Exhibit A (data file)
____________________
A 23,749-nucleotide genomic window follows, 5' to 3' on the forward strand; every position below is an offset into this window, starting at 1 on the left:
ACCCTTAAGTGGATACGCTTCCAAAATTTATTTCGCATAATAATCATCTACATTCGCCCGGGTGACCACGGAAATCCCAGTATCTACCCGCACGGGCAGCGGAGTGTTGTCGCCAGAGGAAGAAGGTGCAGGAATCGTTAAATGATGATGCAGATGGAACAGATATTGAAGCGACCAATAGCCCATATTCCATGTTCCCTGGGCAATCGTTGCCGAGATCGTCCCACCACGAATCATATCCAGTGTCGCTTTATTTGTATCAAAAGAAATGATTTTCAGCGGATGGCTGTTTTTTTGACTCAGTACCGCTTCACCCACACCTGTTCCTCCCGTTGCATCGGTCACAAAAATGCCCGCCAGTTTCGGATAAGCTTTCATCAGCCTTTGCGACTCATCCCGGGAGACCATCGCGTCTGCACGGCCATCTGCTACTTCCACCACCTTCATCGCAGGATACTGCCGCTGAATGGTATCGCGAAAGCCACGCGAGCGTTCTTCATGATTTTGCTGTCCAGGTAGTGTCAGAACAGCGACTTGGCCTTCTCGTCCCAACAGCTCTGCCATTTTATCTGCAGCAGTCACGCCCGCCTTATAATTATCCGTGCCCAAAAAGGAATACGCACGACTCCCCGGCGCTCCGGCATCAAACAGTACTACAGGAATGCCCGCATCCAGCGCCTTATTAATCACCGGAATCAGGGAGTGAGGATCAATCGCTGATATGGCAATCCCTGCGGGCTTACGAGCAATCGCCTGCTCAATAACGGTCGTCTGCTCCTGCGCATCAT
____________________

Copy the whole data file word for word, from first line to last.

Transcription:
A 23,749-nucleotide genomic window follows, 5' to 3' on the forward strand; every position below is an offset into this window, starting at 1 on the left:
ACCCTTAAGTGGATACGCTTCCAAAATTTATTTCGCATAATAATCATCTACATTCGCCCGGGTGACCACGGAAATCCCAGTATCTACCCGCACGGGCAGCGGAGTGTTGTCGCCAGAGGAAGAAGGTGCAGGAATCGTTAAATGATGATGCAGATGGAACAGATATTGAAGCGACCAATAGCCCATATTCCATGTTCCCTGGGCAATCGTTGCCGAGATCGTCCCACCACGAATCATATCCAGTGTCGCTTTATTTGTATCAAAAGAAATGATTTTCAGCGGATGGCTGTTTTTTTGACTCAGTACCGCTTCACCCACACCTGTTCCTCCCGTTGCATCGGTCACAAAAATGCCCGCCAGTTTCGGATAAGCTTTCATCAGCCTTTGCGACTCATCCCGGGAGACCATCGCGTCTGCACGGCCATCTGCTACTTCCACCACCTTCATCGCAGGATACTGCCGCTGAATGGTATCGCGAAAGCCACGCGAGCGTTCTTCATGATTTTGCTGTCCAGGTAGTGTCAGAACAGCGACTTGGCCTTCTCGTCCCAACAGCTCTGCCATTTTATCTGCAGCAGTCACGCCCGCCTTATAATTATCCGTGCCCAAAAAGGAATACGCACGACTCCCCGGCGCTCCGGCATCAAACAGTACTACAGGAATGCCCGCATCCAGCGCCTTATTAATCACCGGAATCAGGGAGTGAGGATCAATCGCTGATATGGCAATCCCTGCGGGCTTACGAGCAATCGCCTGCTCAATAACGGTCGTCTGCTCCTGCGCATCAT